MTV NEWS, APRIL 14, 1997
transcribed by Michael Apple
Kurt Loder: I'm Kurt Loder, this is the Week In Rock. With the grunge period of the early 90s slowly fading into rock history, Soundgarden, the metal-edged Seattle band, call it quits this week after 12 years and one chart topping album. No reason was given, just a terse notice through the group's record company, who said the split was amicable and mutual. Here's a look back at the band that was.
("Loud Love" video clip, 1989)
KL (Voiceover): Formed in Seattle in 1985 (Shot of Seattle 3/1/92) Soundgarden was named after a piece of local pipe sculpture and set out to bring metal out of the sludgy 70s and maybe expand its audience too.
Chris: If there was a crossover, I'd say you go from a college crowd to an independent metal crowd or a metal crowd.
Kim: Yeah, the college students' little brothers and little sisters. (Headbangs and plays air guitar.)
(Concert clip, 10/2/89 at NYU "Flower)
KL: The band then cut its first EP for the fledgling local indie label Sub Pop in 1987. Moved to another indie label, SST, to release its first full album in 1988, then signed with a major, A&M, and spawned a hit with the album "Louder Than Love."
("Hands All Over" video clip, 1990)
KL: In 1989, original bassist Hiro Yamamoto left the band. He was replaced first by one-time Nirvana member Jason Everman, then, ultimately, in 1990 by Ben Shepherd.
("Outshined", Lollapalooza II, 1992)
KL: By 1992, Soundgarden put in the first of its two stints on the lollapalooza tour, hitting the road with such diverse acts as Ice Cube, Pearl Jam, and Ministry.
(Lollapalooza '96 interview)
Kim: A little bit petulant and bitchy about it, the first time. (Laughs)
Tabitha Soren: Why? (Laughs)
Kim: Um... You know, it's a little bit of the alternative lie, sort of thing. We enjoyed the bill...
Matt: Yeah, a lot.
Kim: We enjoyed playing with Pearl Jam, Ministry, Chilis and all those guys. That was something I liked best about it. Everything else was just... a little too... too many people.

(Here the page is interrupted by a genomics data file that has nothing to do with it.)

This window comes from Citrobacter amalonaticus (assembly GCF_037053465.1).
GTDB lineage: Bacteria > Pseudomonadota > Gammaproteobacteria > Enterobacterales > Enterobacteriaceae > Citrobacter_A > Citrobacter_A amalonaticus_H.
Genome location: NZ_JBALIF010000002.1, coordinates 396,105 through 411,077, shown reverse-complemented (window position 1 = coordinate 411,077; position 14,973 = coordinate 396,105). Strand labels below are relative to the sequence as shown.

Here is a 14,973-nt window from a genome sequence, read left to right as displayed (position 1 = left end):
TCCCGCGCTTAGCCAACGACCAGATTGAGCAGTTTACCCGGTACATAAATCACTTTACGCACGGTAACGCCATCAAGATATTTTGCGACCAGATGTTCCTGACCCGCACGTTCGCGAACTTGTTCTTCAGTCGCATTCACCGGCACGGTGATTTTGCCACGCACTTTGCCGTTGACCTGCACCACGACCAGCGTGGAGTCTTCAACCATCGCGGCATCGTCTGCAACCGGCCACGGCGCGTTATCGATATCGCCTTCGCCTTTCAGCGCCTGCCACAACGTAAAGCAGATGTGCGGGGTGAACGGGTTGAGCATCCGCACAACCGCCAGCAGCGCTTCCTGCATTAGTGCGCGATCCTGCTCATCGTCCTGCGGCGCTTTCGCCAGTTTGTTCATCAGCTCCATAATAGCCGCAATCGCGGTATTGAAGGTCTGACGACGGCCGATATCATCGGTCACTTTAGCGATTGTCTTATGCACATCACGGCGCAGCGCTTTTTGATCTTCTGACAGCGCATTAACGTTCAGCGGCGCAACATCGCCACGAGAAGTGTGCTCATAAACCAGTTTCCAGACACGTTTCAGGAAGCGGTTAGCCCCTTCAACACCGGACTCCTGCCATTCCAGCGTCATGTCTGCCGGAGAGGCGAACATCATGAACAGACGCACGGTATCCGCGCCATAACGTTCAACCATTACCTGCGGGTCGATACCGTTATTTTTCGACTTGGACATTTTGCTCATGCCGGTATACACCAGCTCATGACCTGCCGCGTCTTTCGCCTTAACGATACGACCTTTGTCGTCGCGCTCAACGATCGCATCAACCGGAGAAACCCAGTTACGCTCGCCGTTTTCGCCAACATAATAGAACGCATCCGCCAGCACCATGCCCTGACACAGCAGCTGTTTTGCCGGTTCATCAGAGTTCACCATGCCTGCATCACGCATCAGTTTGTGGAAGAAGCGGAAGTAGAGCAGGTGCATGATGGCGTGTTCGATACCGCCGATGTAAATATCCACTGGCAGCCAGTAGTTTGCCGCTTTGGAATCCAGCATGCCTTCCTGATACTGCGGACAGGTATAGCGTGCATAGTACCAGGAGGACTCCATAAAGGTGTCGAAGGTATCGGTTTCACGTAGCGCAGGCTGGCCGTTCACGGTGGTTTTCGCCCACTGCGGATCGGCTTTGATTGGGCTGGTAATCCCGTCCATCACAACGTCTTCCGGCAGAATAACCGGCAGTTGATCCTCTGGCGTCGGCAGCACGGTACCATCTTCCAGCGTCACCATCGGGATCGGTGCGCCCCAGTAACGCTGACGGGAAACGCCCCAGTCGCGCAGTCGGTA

TS: Too labelled?
Kim: Yeah, it was... it kind of was... You had to be there.
TS: So why did you go on Lollapalooza with you past experience.
(Lollapalooza '96, Kansas City, clip)
Kim (VO): Because we got to play with Metallica and the Ramones.
("Black Hole Sun", video clip, 1994)
KL (VO): Soundgarden's biggest hit came in 1994 with the album "Superunknown", which entered the Billboard chart at #1. The multiplatinum "Superunknown" brought Soundgarden two grammy awards, one for best hard rock performance for "Black Hole Sun" and one for best metal performance for "Spoonman."
("Spoonman", video clip, 1994)
(Interview, Chris in Seattle, 2/25/94)
Chris: You don't hear a lot of rock songs with, you know, spoons in them, so it was sort of an experiment and it turned out really, really great.
("Burden In My Hand", video clip, 1996)
KL (VO): In 1996, Soundgarden released what has turned out to be the group's last album, "Down On The Upside", which the band, for the first time, produced itself. It sold only 3 million copies worldwide.
(Interview, 1997 Grammy Awards)
John Norris: I know you guys toured pretty much during the fall, right? During... in the winter?
Chris: Um hmm. Yeah, we just got done actually.
JN: And, uh, any, are you jonesing to get back recording, or do you wanna just take time off for the moment?
Chris: Yeah, for the amount of time we spend not recording, it kind of seems stupid, because, you know, that's what bands do is make records... and people write songs, make records, and it seems we don't spend enough time doing that. SO hopefully, we'll be doing that real soon.
(Back In Mtv Headquarters)
KL: Soundgarden's members: Chris Cornell, Kim Thayil, Ben Shepherd, and Matt Cameron, haven't announced any future plans yet. The band played its last concert in Honolulu on Febryary 9th. You can see lots of Soundgarden concert footage, by the way, at mtv.com.
(The news continues with some other crap.)
(During the credits at the end of the show, they show a performance of "Outshined" at Lollapalooza II in 1992.)